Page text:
George W. Bush's Daughter Thinks He's A Feminist

by Natasha Guzmán
Pool/Getty Images Entertainment/Getty Images

"W stands for women" was a slogan pushed by the Bush campaign during the 2000 and 2004 elections. And it appears that Jenna Bush Hager, the 43rd president's daughter, genuinely bought into it. In an interview with People, she claimed to see George W. Bush as a feminist. "People laugh at this, but I think my dad was a feminist," she told the magazine. "He showed us that we could be whatever we wanted to be. I want my girls to feel that way. I want them to feel strong and capable and feel like they can conquer the world."

With Bush's presidency over a decade into the past and with a president as arguably misogynistic as Donald Trump currently in office, it's easy to forget what exactly Bush's policies regarding women's rights were like. As you might have guessed, they weren't that great.

On his first day in office, Bush reinstated the "Global Gag Rule," the Reagan-era mandate blocking U.S. federal funds from going to overseas non-governmental organizations which provide abortion services or even so much as mention abortion as a viable family-planning option. President Trump did the same less than a week into his presidency.

The former president also appointed Dr. W. David Hager, a well-known obstetrician-gynecologist famous for imposing Christian beliefs on women's healthcare, to the Reproductive Health Drugs Advisory Committee. One of his gems of advice includes the recommendation that women pray their headaches and PMS symptoms away. According to Mother Jones, he additionally voted against making emergency contraception available over the counter because it would be used by women who "did not want to take responsibility for their actions and wanted a medication to relieve those consequences," and he was also against doctors prescribing contraceptives to unmarried women.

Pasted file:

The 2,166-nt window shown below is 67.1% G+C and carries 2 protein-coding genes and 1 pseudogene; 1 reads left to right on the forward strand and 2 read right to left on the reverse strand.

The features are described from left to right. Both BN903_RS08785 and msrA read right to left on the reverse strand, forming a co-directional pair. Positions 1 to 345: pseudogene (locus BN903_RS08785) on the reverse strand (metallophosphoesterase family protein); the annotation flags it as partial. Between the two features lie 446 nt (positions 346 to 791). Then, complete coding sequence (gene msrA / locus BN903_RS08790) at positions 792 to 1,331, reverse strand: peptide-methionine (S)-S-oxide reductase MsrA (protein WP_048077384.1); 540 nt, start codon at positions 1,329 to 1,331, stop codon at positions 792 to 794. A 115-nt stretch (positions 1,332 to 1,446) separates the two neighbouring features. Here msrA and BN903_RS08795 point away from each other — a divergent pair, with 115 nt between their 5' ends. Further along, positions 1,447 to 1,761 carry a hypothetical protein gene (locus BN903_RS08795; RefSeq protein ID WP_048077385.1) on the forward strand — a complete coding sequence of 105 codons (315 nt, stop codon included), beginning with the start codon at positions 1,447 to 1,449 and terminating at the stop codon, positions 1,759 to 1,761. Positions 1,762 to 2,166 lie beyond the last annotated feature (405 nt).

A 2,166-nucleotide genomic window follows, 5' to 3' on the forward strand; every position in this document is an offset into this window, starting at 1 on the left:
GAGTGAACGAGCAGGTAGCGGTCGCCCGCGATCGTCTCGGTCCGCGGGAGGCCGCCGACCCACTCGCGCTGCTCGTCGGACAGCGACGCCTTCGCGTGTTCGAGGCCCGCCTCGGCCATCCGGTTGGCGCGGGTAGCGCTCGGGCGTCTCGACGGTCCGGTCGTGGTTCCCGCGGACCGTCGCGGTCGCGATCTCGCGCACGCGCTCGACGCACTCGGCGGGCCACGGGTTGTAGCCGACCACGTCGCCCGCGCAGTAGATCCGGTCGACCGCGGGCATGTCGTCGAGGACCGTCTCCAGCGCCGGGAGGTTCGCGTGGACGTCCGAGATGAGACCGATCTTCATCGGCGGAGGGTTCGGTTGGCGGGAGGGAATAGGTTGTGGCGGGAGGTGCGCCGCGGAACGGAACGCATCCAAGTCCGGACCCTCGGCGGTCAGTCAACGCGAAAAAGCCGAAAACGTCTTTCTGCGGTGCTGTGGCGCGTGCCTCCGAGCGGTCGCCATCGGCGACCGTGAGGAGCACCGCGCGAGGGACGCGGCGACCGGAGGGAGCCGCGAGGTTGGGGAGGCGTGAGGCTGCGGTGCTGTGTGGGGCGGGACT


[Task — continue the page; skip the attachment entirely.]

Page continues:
It doesn't end there. Bush heavily pushed the funding of abstinence-only education programs, resulting in a rise in teen pregnancies and sexually transmitted diseases in the U.S. Before then, the rate of teen pregnancy and the spread of STDs had been on the decline for a decade.

Women and racial minorities also experienced less protection in the workplace during Bush's presidency, as the Justice Department diminished the power of laws meant to combat workplace discrimination. In fact, the Justice Department was firmly against affirmative action during the Bush administration, and even sided with a group of white men who sued the city of Indianapolis for allegedly favoring African Americans and women for police sergeant promotions.

Bush's cuts to social programs — such as after-school programs, domestic violence programs, and programs providing early childhood and prenatal nutrition — also disproportionately affected women.

If a politician whose policies were so negative for women's livelihoods can be considered a feminist, the word clearly has no meaning anymore.